Getting Your Southern Home Ready for the Winter

Getting Your Southern Home Ready for the Winter

September 28, 2013
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As winter draws closer, you as a southern homeowner are likely wondering how to make your home more energy efficient. After all, if your home is more energy efficient, it will mean less of your hard-earned money goes to paying for energy costs. Below are some tips to get your home ready for the winter season:

Block leaks

According to EarthWorks Group, most American homes have enough leaks in their homes to amount to a nine-foot square hole in the wall. To find the leaks, wait for a breezy day, and then walk around your home with a candle or incense stick to see where there are drafts. The most common locations for air leaks are electrical outlets along with door and window frames. To fix leaks, use caulk or outlet gaskets. To seal leaks outside your home, use weather-resistant caulk or masonry sealer if dealing with brick or rock.

Have your air unit and ducts checked

The U.S. Department of Energy states that a home can lose an amazing 60 percent of its heated air before the air even reaches the vents if the ducts are not insulated well or connected properly. You can examine your own ducts if you desire.

Ducts are either located in the attic, basement or crawl space under you home. Fix any holes you see with metal-backed tape. However, if examining them yourself is not something you want to do, hire a professional company to do the job for you.

While they are checking your duct work, let them clean your heat and air unit. Anytime you can make your unit work better, it saves you money in energy costs. On the same note, also make sure your indoor air filters are changed on a regular basis. Typically, filters should be replaced around every three months.

Reverse your fans

Although it is often overlooked, reversing your fans’ direction from the summer mode will mean warm air is forced downward, making your home warmer. The fan is ready for winter when the blades are turning clockwise.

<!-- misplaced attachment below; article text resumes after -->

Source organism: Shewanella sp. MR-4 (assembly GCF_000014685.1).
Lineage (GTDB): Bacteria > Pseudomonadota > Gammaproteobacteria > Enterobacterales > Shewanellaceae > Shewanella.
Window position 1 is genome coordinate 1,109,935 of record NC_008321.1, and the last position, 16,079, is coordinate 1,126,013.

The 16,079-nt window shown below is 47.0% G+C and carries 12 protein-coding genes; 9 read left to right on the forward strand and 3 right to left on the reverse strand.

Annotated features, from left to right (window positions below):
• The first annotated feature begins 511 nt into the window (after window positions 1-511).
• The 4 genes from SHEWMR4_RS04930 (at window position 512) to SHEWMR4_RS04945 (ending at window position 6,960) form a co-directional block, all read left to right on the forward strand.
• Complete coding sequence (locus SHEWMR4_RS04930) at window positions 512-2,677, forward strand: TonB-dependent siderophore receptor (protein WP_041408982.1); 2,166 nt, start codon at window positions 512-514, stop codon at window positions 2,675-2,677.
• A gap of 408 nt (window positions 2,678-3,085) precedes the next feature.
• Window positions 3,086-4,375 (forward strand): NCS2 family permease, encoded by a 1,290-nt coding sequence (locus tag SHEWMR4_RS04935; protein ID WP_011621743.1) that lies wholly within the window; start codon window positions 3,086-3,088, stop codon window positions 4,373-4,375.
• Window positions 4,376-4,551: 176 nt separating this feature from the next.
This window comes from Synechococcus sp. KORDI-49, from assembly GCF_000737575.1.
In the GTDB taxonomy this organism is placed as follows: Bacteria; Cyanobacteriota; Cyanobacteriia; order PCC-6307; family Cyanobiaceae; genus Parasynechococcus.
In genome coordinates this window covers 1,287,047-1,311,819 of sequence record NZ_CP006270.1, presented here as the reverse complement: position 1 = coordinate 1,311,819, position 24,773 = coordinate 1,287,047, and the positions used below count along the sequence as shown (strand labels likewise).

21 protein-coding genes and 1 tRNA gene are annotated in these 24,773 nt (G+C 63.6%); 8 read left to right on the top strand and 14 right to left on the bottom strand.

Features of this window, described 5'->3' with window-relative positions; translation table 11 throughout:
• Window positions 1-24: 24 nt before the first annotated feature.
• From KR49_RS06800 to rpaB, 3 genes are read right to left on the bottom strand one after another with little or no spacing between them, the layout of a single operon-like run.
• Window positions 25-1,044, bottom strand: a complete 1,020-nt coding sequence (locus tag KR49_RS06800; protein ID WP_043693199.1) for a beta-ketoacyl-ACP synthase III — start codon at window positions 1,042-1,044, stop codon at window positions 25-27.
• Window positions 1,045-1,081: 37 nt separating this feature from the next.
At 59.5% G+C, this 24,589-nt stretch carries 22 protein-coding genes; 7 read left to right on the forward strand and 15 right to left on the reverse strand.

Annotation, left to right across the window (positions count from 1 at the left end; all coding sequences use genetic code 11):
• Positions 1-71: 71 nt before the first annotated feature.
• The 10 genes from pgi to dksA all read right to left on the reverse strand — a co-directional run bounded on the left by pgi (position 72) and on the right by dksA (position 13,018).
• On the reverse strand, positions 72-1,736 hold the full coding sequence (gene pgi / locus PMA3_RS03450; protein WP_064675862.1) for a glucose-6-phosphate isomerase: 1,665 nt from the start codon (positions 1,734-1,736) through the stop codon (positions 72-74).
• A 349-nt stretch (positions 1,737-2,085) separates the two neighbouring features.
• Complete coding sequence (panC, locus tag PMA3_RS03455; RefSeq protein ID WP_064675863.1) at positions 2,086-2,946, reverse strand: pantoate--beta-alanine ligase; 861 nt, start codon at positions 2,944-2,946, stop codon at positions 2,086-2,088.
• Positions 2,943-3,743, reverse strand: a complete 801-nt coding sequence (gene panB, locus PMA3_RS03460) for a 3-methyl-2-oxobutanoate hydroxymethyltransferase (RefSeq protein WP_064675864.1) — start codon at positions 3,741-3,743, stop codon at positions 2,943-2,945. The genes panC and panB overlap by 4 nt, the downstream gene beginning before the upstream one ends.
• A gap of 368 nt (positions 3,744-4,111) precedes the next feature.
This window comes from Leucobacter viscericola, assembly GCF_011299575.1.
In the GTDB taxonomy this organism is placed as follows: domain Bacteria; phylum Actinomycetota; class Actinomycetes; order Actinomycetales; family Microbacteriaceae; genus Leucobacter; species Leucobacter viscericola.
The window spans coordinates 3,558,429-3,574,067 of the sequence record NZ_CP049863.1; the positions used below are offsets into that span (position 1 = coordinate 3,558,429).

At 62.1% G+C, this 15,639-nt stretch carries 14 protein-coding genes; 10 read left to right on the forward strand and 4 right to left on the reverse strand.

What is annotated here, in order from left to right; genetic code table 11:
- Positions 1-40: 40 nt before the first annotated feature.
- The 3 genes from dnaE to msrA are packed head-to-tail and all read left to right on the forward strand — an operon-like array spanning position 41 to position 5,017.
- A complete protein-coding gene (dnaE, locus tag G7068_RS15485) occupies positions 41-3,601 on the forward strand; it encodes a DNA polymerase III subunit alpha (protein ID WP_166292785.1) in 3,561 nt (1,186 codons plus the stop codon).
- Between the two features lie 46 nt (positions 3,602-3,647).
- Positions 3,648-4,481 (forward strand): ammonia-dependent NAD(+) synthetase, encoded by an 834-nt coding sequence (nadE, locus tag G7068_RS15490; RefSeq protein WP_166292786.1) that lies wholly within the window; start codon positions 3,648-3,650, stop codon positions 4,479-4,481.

Wrap your pipes

A burst pipe is one of the biggest aggravations that occurs in the wintertime. To prevent this problem, wrap your home’s exterior pipes before winter sets in. This means insulating your outside faucets after shutting them off. There are easy-to-use Styrofoam covers made for this purpose that are very affordable.

Close your fireplace flue

Another easy way to keep warm air in and cold air out of your home is closing your fireplace flue when its not in use. Leaving the flue open will let cold air seep into your home and also encourages the escape of your warm air up the chimney.

Check insulation, and add more if necessary

Insulation provides a barrier from the outside air and your home’s interior. Before winter arrives, it is wise to check the condition of your insulation. The likelihood that your home is under-insulated is high as an estimated 46 million American homes are under-insulated according to a 2003 Harvard study.

You can purchase roll out insulation, which is the easiest to install, or you can rent a blower and blow your own insulation into your attic, which is a messy yet less expensive way to accomplish the job. Of course, you could also hire a professional to complete the task.

By implementing the above tips, you will ready your home for the coming chill and reduce your energy usage thus saving yourself some money over the course of the season.

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